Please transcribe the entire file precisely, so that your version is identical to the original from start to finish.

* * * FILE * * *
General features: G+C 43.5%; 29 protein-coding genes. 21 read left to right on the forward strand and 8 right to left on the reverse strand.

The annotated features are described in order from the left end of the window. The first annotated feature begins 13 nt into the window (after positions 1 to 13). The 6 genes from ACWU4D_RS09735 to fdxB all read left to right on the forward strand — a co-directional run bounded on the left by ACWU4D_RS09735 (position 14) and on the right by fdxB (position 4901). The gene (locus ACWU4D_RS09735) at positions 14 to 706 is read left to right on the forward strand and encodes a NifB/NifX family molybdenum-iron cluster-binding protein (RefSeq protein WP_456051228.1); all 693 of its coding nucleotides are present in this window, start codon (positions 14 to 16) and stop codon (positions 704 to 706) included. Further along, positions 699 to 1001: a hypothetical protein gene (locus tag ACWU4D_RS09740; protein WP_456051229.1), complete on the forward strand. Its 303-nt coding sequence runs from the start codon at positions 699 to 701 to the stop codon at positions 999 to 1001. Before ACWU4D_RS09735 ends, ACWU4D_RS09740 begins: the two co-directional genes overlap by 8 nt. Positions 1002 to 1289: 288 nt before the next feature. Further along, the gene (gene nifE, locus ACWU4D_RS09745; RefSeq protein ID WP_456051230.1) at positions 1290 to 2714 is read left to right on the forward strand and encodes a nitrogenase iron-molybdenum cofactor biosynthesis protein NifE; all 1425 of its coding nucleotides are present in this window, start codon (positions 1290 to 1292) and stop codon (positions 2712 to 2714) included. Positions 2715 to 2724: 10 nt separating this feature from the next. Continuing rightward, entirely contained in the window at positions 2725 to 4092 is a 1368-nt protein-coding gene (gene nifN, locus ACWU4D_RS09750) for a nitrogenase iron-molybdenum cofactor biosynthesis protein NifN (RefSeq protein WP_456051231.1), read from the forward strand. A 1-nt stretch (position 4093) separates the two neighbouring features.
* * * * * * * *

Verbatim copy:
General features: G+C 43.5%; 29 protein-coding genes. 21 read left to right on the forward strand and 8 right to left on the reverse strand.

The annotated features are described in order from the left end of the window. The first annotated feature begins 13 nt into the window (after positions 1 to 13). The 6 genes from ACWU4D_RS09735 to fdxB all read left to right on the forward strand — a co-directional run bounded on the left by ACWU4D_RS09735 (position 14) and on the right by fdxB (position 4901). The gene (locus ACWU4D_RS09735) at positions 14 to 706 is read left to right on the forward strand and encodes a NifB/NifX family molybdenum-iron cluster-binding protein (RefSeq protein WP_456051228.1); all 693 of its coding nucleotides are present in this window, start codon (positions 14 to 16) and stop codon (positions 704 to 706) included. Further along, positions 699 to 1001: a hypothetical protein gene (locus tag ACWU4D_RS09740; protein WP_456051229.1), complete on the forward strand. Its 303-nt coding sequence runs from the start codon at positions 699 to 701 to the stop codon at positions 999 to 1001. Before ACWU4D_RS09735 ends, ACWU4D_RS09740 begins: the two co-directional genes overlap by 8 nt. Positions 1002 to 1289: 288 nt before the next feature. Further along, the gene (gene nifE, locus ACWU4D_RS09745; RefSeq protein ID WP_456051230.1) at positions 1290 to 2714 is read left to right on the forward strand and encodes a nitrogenase iron-molybdenum cofactor biosynthesis protein NifE; all 1425 of its coding nucleotides are present in this window, start codon (positions 1290 to 1292) and stop codon (positions 2712 to 2714) included. Positions 2715 to 2724: 10 nt separating this feature from the next. Continuing rightward, entirely contained in the window at positions 2725 to 4092 is a 1368-nt protein-coding gene (gene nifN, locus ACWU4D_RS09750) for a nitrogenase iron-molybdenum cofactor biosynthesis protein NifN (RefSeq protein WP_456051231.1), read from the forward strand. A 1-nt stretch (position 4093) separates the two neighbouring features.